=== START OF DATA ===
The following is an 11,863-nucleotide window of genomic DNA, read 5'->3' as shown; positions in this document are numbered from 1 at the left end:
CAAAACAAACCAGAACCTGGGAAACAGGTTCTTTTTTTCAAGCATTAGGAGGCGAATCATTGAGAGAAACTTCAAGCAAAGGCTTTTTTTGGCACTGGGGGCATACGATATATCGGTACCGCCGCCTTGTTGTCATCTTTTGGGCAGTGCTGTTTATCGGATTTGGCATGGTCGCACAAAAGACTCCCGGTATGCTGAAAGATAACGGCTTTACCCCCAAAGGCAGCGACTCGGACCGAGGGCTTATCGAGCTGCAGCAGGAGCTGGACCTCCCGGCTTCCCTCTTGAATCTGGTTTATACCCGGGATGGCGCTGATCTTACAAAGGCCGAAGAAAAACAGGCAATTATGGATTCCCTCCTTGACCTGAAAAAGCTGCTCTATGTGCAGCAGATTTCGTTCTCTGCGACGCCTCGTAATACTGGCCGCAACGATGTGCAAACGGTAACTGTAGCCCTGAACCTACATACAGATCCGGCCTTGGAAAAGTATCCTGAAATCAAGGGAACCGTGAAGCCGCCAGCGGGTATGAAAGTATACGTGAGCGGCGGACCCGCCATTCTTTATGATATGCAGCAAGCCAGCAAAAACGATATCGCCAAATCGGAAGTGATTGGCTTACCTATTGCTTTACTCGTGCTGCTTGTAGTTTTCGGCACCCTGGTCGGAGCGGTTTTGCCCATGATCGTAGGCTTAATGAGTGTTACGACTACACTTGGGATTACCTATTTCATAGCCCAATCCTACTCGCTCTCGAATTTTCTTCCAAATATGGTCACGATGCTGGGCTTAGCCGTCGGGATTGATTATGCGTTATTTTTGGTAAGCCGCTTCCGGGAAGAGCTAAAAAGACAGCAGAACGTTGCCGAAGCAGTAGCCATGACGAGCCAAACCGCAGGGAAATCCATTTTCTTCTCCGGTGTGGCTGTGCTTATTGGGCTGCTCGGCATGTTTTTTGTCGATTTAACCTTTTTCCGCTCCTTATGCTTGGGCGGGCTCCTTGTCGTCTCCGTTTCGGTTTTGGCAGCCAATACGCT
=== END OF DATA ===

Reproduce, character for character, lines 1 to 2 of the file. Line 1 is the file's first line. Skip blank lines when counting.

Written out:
The following is an 11,863-nucleotide window of genomic DNA, read 5'->3' as shown; positions in this document are numbered from 1 at the left end:
CAAAACAAACCAGAACCTGGGAAACAGGTTCTTTTTTTCAAGCATTAGGAGGCGAATCATTGAGAGAAACTTCAAGCAAAGGCTTTTTTTGGCACTGGGGGCATACGATATATCGGTACCGCCGCCTTGTTGTCATCTTTTGGGCAGTGCTGTTTATCGGATTTGGCATGGTCGCACAAAAGACTCCCGGTATGCTGAAAGATAACGGCTTTACCCCCAAAGGCAGCGACTCGGACCGAGGGCTTATCGAGCTGCAGCAGGAGCTGGACCTCCCGGCTTCCCTCTTGAATCTGGTTTATACCCGGGATGGCGCTGATCTTACAAAGGCCGAAGAAAAACAGGCAATTATGGATTCCCTCCTTGACCTGAAAAAGCTGCTCTATGTGCAGCAGATTTCGTTCTCTGCGACGCCTCGTAATACTGGCCGCAACGATGTGCAAACGGTAACTGTAGCCCTGAACCTACATACAGATCCGGCCTTGGAAAAGTATCCTGAAATCAAGGGAACCGTGAAGCCGCCAGCGGGTATGAAAGTATACGTGAGCGGCGGACCCGCCATTCTTTATGATATGCAGCAAGCCAGCAAAAACGATATCGCCAAATCGGAAGTGATTGGCTTACCTATTGCTTTACTCGTGCTGCTTGTAGTTTTCGGCACCCTGGTCGGAGCGGTTTTGCCCATGATCGTAGGCTTAATGAGTGTTACGACTACACTTGGGATTACCTATTTCATAGCCCAATCCTACTCGCTCTCGAATTTTCTTCCAAATATGGTCACGATGCTGGGCTTAGCCGTCGGGATTGATTATGCGTTATTTTTGGTAAGCCGCTTCCGGGAAGAGCTAAAAAGACAGCAGAACGTTGCCGAAGCAGTAGCCATGACGAGCCAAACCGCAGGGAAATCCATTTTCTTCTCCGGTGTGGCTGTGCTTATTGGGCTGCTCGGCATGTTTTTTGTCGATTTAACCTTTTTCCGCTCCTTATGCTTGGGCGGGCTCCTTGTCGTCTCCGTTTCGGTTTTGGCAGCCAATACGCT